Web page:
Genghis led his army through many military campaigns, using his war- like tactics to conquer anyone in his road. As we look back upon Genghis Khan’s military experiences there are many battles that come to mind; the battle of Karaku, the siege of Samarcand and the battle of Indus however above all was the battle of Chairkamaut in 1204-5. Khan faced many formidable challenges in this battle. His forces were fewer in number in comparison to those deployed by Tayang Khan, leader of the opposing Naiman army and his horses and men were weaker having travelled long and hard (Walsh, 2007). To counterfeit this, Genghis ordered his troops to light copious amounts of fires to suggest he had larger numbers then set out to be. Tayang not to be fooled by this charade withdrew his forces from the Altai Mountains further weakening Genghis army. As for Tayang’s reckless son on the other hand; suggested a frontal assault on the Mongols. Genghis seizing the flaw in Tayang’s plan moved rapidly to keep them pinned against the mountains to their rear. He in addition took the advantage of the superior mobility of his troops by encircling the enemy forcing them closer together, from which archery was less effective than the caracole tactics of the Mongolian army. By dawn the next day the Mongols sealed the victory capturing Tayang. Evidently after this battle the entirety of Mongolia belonged to Genghis.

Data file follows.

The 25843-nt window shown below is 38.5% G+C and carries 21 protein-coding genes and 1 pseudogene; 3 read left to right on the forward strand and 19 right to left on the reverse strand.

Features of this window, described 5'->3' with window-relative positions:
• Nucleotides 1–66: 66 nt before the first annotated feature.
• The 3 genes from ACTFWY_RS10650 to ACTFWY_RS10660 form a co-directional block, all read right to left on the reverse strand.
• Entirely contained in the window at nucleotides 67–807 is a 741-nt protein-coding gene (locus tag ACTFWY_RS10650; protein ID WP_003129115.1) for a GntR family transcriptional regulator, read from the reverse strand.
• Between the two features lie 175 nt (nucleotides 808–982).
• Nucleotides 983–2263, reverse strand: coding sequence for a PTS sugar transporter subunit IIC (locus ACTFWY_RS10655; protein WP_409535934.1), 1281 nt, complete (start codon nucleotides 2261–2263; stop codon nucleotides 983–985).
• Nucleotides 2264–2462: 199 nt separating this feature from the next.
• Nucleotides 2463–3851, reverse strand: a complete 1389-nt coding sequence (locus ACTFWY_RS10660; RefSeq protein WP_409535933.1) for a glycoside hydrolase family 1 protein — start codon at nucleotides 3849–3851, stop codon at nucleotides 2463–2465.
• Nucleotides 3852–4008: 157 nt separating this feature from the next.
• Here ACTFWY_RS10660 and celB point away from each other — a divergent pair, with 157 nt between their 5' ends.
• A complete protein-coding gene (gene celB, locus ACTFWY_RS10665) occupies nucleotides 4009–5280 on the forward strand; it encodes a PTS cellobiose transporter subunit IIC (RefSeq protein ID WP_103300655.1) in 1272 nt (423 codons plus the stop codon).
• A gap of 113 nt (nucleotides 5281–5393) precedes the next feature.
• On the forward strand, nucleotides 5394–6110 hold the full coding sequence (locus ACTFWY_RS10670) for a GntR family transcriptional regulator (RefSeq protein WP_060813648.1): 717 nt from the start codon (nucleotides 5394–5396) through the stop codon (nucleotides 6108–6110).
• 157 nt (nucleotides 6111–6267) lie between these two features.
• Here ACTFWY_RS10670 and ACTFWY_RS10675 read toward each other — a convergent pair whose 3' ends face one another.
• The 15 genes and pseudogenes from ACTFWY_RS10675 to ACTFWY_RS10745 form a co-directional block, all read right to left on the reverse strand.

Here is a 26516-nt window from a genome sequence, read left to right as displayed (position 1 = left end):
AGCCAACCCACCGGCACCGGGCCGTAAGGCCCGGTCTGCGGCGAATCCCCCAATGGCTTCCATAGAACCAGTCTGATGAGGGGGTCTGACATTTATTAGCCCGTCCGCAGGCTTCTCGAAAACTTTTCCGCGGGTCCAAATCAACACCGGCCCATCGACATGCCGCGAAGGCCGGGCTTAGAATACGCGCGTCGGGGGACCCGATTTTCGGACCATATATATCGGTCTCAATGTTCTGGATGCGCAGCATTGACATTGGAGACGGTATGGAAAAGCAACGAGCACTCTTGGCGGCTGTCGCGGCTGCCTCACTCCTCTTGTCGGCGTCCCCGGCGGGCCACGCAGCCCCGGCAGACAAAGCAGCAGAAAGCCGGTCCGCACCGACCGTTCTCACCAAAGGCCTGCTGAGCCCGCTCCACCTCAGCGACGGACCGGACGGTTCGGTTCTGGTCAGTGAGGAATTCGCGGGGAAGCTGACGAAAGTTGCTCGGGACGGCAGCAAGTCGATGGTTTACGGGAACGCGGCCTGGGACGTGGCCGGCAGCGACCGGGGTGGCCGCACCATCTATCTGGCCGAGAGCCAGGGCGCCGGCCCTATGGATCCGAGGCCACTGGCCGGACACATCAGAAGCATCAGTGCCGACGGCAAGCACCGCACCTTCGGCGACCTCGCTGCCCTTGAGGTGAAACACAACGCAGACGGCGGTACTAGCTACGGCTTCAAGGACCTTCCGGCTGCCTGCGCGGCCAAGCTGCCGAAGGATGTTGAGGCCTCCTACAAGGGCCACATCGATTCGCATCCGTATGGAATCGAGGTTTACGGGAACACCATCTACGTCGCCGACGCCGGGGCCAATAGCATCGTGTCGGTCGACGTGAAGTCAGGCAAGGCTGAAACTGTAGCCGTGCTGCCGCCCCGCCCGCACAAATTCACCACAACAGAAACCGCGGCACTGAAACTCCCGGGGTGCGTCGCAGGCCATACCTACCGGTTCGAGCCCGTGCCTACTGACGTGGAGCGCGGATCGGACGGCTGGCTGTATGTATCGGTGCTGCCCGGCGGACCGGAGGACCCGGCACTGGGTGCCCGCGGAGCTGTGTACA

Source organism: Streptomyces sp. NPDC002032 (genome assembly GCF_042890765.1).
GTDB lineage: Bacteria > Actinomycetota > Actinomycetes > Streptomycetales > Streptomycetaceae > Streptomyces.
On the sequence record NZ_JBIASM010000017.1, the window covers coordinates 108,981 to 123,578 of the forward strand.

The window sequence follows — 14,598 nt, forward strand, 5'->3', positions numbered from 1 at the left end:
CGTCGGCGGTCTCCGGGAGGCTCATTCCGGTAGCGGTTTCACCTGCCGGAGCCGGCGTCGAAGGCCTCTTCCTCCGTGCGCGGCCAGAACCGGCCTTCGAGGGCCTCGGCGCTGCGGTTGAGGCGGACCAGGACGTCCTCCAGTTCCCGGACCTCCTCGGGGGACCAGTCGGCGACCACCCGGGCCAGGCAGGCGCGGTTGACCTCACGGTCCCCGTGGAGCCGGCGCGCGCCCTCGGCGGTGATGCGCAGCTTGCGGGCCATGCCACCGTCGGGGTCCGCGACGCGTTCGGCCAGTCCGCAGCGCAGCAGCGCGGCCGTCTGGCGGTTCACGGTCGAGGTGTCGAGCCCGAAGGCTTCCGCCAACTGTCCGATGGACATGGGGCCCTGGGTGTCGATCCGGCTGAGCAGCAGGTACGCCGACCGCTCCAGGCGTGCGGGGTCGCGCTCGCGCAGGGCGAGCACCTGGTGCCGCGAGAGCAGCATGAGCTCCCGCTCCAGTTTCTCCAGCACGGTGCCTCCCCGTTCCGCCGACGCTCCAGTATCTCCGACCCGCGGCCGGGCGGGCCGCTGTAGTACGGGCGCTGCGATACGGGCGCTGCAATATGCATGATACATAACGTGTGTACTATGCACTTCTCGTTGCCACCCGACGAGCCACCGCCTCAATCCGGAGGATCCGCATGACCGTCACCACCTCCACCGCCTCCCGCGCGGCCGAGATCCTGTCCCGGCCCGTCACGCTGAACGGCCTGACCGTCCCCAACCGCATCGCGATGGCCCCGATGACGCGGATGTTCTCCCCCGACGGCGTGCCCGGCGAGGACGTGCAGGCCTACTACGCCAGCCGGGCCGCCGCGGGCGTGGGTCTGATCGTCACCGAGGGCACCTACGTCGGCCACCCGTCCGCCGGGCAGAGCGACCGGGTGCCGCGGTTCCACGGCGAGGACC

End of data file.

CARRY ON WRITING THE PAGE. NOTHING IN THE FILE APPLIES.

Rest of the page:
The Mongols were remarkably quick in transforming themselves from a purely nomadic tribal people into rulers of cities and states and in learning how to administer their vast empire. They readily adopted the